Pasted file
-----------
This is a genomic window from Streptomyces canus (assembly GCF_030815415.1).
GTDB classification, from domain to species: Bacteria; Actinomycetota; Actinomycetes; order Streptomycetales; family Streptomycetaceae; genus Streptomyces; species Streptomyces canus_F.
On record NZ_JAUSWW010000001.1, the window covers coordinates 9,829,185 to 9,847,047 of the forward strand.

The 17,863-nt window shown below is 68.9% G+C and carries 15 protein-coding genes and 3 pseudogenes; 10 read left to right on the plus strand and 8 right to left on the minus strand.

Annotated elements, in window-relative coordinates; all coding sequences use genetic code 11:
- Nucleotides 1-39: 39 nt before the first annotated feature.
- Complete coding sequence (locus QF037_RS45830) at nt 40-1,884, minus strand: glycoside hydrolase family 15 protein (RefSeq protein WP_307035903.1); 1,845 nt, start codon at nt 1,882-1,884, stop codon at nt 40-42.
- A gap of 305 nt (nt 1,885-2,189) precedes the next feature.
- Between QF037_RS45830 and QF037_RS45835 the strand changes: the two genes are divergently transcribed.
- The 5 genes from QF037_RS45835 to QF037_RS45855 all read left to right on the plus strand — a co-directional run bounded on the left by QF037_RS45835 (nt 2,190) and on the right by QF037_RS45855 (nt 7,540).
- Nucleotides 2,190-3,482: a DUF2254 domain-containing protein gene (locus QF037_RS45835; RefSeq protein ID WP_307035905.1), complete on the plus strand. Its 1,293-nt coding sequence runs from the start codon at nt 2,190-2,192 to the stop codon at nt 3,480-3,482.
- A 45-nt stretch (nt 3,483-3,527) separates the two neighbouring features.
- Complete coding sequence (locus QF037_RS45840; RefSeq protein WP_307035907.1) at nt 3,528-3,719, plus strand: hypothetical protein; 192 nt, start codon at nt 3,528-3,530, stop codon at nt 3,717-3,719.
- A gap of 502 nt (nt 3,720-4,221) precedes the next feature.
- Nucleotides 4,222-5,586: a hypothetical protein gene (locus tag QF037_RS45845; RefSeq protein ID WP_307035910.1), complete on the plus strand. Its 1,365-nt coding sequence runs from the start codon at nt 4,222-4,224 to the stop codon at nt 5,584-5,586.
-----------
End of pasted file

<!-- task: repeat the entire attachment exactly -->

This is a genomic window from Streptomyces canus (assembly GCF_030815415.1).
GTDB classification, from domain to species: Bacteria; Actinomycetota; Actinomycetes; order Streptomycetales; family Streptomycetaceae; genus Streptomyces; species Streptomyces canus_F.
On record NZ_JAUSWW010000001.1, the window covers coordinates 9,829,185 to 9,847,047 of the forward strand.

The 17,863-nt window shown below is 68.9% G+C and carries 15 protein-coding genes and 3 pseudogenes; 10 read left to right on the plus strand and 8 right to left on the minus strand.

Annotated elements, in window-relative coordinates; all coding sequences use genetic code 11:
- Nucleotides 1-39: 39 nt before the first annotated feature.
- Complete coding sequence (locus QF037_RS45830) at nt 40-1,884, minus strand: glycoside hydrolase family 15 protein (RefSeq protein WP_307035903.1); 1,845 nt, start codon at nt 1,882-1,884, stop codon at nt 40-42.
- A gap of 305 nt (nt 1,885-2,189) precedes the next feature.
- Between QF037_RS45830 and QF037_RS45835 the strand changes: the two genes are divergently transcribed.
- The 5 genes from QF037_RS45835 to QF037_RS45855 all read left to right on the plus strand — a co-directional run bounded on the left by QF037_RS45835 (nt 2,190) and on the right by QF037_RS45855 (nt 7,540).
- Nucleotides 2,190-3,482: a DUF2254 domain-containing protein gene (locus QF037_RS45835; RefSeq protein ID WP_307035905.1), complete on the plus strand. Its 1,293-nt coding sequence runs from the start codon at nt 2,190-2,192 to the stop codon at nt 3,480-3,482.
- A 45-nt stretch (nt 3,483-3,527) separates the two neighbouring features.
- Complete coding sequence (locus QF037_RS45840; RefSeq protein WP_307035907.1) at nt 3,528-3,719, plus strand: hypothetical protein; 192 nt, start codon at nt 3,528-3,530, stop codon at nt 3,717-3,719.
- A gap of 502 nt (nt 3,720-4,221) precedes the next feature.
- Nucleotides 4,222-5,586: a hypothetical protein gene (locus tag QF037_RS45845; RefSeq protein ID WP_307035910.1), complete on the plus strand. Its 1,365-nt coding sequence runs from the start codon at nt 4,222-4,224 to the stop codon at nt 5,584-5,586.